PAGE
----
Why Engine Placement In Cars Are Important.
Credits to: GIPHY
Since I had first started putting the gnawing thoughts in my head onto text, there's always been one integral component, other than assembling together words, and that's my love for cars. It's also because that's one of the few things that I'm moderately competent enough to write about, but I digress. Since my first blogpost last September, I have published dozens of posts about automobiles, and I will continue to forever share that passion with you.
However, there's one thing that I haven't given much though to, and that's the way that I've explained things. See, I've always written automotive posts in a way that I can understand them, and so can the fellow enthusiasts, though I have made the assumption that most people can willingly, and easily comprehend them as well. I haven't had the chance to stop and ask myself, "Will people who aren't into cars be able to know, and enjoy reading this post, as others have? ".
Credits to: GIPHY
Just as I was perusing through my Twitter feed, I came across some posts on cooking, as my stomach grumbled hungrily back at me, awaiting the arrival of my food parcel. From the perspective of someone who doesn't know how to cook, such as myself, some of the terms, ingredients, and how they were all mixed, went over my head. It made me consider that you too, may not understand certain automotive-related things that I've shown before, the same way I didn't understand the differences in cuts of steak.
As someone who's similarly intrigued in the world of watches, I made some horological posts in the past, and I've accompanied that with a handbook, detailing all the things that you should know about timepieces. A glossary of the many components and terms, and it was a learning experience for me, and I hope that you may better understand it, too. Here and now, that journey begins once more, as we dive into the world of engines.
Specifically, the placement of engines in automobiles; why are they put in different places, and what differences does it make anyways? I've written about mid-engine supercars, front-engine classics, and rear-engine Porsches. In total, there are four unique configurations to mount an engine into a car, with all its ups (+), and downs (-).
How To Basic | Front-Engine
Credits to: NetCarShow (Peugeot 208, Renault Megane RS, VW Golf GTI, Ford Fiesta)
Almost every vehicle you see, and at it's most basic form of construction, has its engine in the front. It's the most traditional setup, by having the engine mounted on, and in-front of the front-axle. Why then, is this so common?
+ Practicality… For starters, there's the added usability in a car when you condense the packaging. Imagine putting the big engine, including all the other components like oil sump, coolant tank, steering rack, gearbox, and most of the other mechanical bits and pieces right up front. This in turn, allows more room for passengers in the middle, and a proper boot in the back for your luggage.
+ Safety… It's also good for safety, by having large chunks of material between you, and whatever you're going to hit. An engine acts a surprisingly good crumple zone, though tedious as it may be to put it all together again.
+ Easy, and affordable to engineer… Going back on the subject of packaging, putting it all in one place is also good for making cars cheaper, specifically for front-wheel drive cars. When almost all of the componentry necessary to make the car move are put in one place, it's easier to manufacture, and also easy to service. Over the course of development and improvements in the car industry, this is what has allowed for good cars to be cheap, and cheap cars to be good.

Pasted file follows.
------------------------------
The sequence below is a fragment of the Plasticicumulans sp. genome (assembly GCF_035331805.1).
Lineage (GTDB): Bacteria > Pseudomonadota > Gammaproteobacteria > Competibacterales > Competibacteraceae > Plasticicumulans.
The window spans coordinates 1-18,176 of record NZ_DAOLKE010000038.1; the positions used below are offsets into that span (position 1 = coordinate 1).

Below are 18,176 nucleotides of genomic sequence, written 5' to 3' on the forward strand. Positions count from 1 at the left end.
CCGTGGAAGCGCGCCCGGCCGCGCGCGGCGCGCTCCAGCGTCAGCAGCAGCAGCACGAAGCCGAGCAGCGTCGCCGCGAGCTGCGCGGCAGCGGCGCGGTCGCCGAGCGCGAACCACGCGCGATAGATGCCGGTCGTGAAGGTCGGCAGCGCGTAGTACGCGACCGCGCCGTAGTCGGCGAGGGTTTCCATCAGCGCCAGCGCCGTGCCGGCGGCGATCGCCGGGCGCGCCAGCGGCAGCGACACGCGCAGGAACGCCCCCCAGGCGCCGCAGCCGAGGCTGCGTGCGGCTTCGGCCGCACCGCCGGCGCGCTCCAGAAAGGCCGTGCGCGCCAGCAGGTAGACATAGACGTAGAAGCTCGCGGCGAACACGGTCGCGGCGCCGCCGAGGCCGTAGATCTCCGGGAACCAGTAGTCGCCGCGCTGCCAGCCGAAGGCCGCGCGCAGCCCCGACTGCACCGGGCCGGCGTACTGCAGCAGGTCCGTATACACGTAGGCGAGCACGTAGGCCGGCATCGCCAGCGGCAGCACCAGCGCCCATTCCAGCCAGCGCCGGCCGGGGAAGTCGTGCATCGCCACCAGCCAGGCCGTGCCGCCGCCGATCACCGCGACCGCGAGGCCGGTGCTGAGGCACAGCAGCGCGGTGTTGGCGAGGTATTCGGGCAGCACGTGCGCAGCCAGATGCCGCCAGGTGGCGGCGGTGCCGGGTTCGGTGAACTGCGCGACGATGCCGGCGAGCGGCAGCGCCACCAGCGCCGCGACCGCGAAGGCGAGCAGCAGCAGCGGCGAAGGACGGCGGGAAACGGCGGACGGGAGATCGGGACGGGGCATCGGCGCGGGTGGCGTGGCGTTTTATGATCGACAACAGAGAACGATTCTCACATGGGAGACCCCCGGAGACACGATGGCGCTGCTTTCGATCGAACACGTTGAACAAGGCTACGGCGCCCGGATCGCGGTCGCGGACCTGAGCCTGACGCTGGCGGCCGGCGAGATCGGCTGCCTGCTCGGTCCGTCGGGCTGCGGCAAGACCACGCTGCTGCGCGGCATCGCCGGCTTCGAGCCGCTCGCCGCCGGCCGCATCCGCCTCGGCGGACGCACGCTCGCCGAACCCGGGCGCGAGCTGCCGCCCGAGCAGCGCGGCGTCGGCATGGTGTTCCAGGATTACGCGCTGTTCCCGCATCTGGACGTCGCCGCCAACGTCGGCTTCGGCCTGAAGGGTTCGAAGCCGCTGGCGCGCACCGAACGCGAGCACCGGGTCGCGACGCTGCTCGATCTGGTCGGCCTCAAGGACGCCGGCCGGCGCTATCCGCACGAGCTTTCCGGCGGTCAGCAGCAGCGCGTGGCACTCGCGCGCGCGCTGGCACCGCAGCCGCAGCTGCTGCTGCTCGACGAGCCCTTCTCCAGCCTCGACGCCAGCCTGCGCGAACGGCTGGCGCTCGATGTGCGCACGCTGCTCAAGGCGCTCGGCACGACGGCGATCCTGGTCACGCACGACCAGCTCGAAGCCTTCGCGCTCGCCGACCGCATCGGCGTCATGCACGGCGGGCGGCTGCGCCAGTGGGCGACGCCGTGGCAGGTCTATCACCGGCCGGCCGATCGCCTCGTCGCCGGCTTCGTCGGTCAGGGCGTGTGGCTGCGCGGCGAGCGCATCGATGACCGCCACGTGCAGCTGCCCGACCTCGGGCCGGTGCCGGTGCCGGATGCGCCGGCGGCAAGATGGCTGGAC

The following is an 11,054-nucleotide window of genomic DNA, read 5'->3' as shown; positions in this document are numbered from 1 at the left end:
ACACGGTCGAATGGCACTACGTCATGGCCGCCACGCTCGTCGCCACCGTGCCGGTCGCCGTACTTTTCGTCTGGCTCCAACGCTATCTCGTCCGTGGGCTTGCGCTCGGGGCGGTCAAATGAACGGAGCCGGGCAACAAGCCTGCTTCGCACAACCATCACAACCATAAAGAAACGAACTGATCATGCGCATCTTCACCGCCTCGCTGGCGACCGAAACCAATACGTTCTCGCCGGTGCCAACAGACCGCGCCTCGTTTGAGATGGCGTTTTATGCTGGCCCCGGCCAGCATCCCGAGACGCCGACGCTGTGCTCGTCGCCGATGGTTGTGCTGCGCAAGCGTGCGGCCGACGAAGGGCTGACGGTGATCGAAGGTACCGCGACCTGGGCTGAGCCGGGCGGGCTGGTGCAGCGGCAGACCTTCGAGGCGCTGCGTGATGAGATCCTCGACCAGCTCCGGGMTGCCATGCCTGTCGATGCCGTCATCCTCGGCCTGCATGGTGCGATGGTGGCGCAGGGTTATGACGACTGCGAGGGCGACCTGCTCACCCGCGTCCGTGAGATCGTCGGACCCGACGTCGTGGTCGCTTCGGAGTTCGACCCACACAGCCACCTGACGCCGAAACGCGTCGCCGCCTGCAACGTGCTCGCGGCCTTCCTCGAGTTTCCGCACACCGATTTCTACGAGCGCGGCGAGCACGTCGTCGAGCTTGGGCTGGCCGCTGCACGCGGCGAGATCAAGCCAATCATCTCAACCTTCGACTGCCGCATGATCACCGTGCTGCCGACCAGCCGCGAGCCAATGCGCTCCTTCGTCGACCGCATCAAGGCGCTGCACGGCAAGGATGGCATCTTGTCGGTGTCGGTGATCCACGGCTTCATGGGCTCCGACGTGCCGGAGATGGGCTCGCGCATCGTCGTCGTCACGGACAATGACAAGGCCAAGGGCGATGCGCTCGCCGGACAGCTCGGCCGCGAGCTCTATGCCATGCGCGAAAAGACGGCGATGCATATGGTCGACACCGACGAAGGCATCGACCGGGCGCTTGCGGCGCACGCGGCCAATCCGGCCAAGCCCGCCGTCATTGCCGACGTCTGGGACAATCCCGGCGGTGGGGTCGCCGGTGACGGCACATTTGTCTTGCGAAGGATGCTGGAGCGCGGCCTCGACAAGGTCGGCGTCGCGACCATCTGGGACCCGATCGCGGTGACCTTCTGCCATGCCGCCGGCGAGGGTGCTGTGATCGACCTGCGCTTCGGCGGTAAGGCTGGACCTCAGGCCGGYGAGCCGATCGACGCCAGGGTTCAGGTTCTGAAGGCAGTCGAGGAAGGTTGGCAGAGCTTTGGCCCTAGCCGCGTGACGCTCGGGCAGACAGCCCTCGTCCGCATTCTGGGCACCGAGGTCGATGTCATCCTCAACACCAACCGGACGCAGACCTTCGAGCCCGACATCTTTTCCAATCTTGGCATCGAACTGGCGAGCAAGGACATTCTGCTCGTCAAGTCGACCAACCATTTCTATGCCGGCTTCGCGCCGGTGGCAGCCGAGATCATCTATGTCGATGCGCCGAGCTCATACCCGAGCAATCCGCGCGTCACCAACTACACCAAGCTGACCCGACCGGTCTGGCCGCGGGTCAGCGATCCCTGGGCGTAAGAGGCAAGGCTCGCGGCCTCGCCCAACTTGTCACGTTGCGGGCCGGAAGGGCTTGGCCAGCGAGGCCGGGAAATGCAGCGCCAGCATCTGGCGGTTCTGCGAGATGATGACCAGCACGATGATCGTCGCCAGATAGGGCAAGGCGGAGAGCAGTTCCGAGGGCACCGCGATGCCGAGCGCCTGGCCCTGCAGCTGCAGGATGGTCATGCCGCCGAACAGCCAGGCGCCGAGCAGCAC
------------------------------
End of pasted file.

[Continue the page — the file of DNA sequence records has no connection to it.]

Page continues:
Credits to: GIPHY
- Dynamically mild… One downside to all this, is that it's no fun to balance a car when most of its weight is hanging off one side. When cornering at speeds, it can result in understeer - where the car forces itself into a larger turning radius, and outwards from where you're pointing at, as the engine lunges forward when you brake.
+ Though not all the time… Yet, there are circumstances where front-engine cars can make you smile. When it comes to how weight affects a car's handling, it all comes down to how much weight you're putting on the driven wheel. With some fine-tuning in the suspension's hardness, chassis stiffening, and tweaks to the differentials (which is the component that sends power to each wheel ), you can make it work well. This is the formula used by nearly every hot hatchback that we know and love, as that heavy engine puts weight onto the tyres, thus providing better grip.
The All-Rounder | Front-Mid Engine
Credits to: NetCarShow (Alfa Romeo Giulia Quadrifoglio, Aston Martin DB11 AMR, Mercedes-Benz S-Class, Ferrari 812 GTS)
This configuration provides a fair balance for all the things that matter in a car, and is common in performance cars, without sacrificing daily usability. From higher-end Beemers, Mercs, and Audis that you see, to the more exotic sports-saloons and grand-tourers, this is their preferred setup.
This means that the engine still sits in-front, but this time, it has shifted further to the back, and placed behind the front-axle. Now, the engine's weight is shifted more towards the middle, which is to say in-between the front-, and rear-axles.
+ Better weight distribution… Relating to something called the "Moment of Inertia ", where it has to do with how much concentrated mass is placed about the axis of rotation. In a car, the axis is right in the middle, where you're sitting. Theoretically, the more weight that's been shifted there, the better the handling, and handling is just as important as extraction is, to coffee enthusiasts.
+ Meaning sporty driving… Going back to the subject of good balance and handling, this all pays dividends when it comes to having fun. It's a different sort of fun than screeching tyres on a hot hatchback, especially when it's paired with rear-wheel drive. Now, you feel like the car's pushing you, rather than pulling, and it allows for some playful powerslides and drifts.
Credits to: GIPHY
+ Equally usable… This more conventional setup allows for drivers to be rewarded with good driving feel, without punishing you for the joy of using it. It has all the benefits that front-engined cars have, which is better crash protection, and enough room for passengers and stuff. One discernible visual difference with front-mid engined placements, is the long bonnet, as the engine has to sit far back in the engine bay.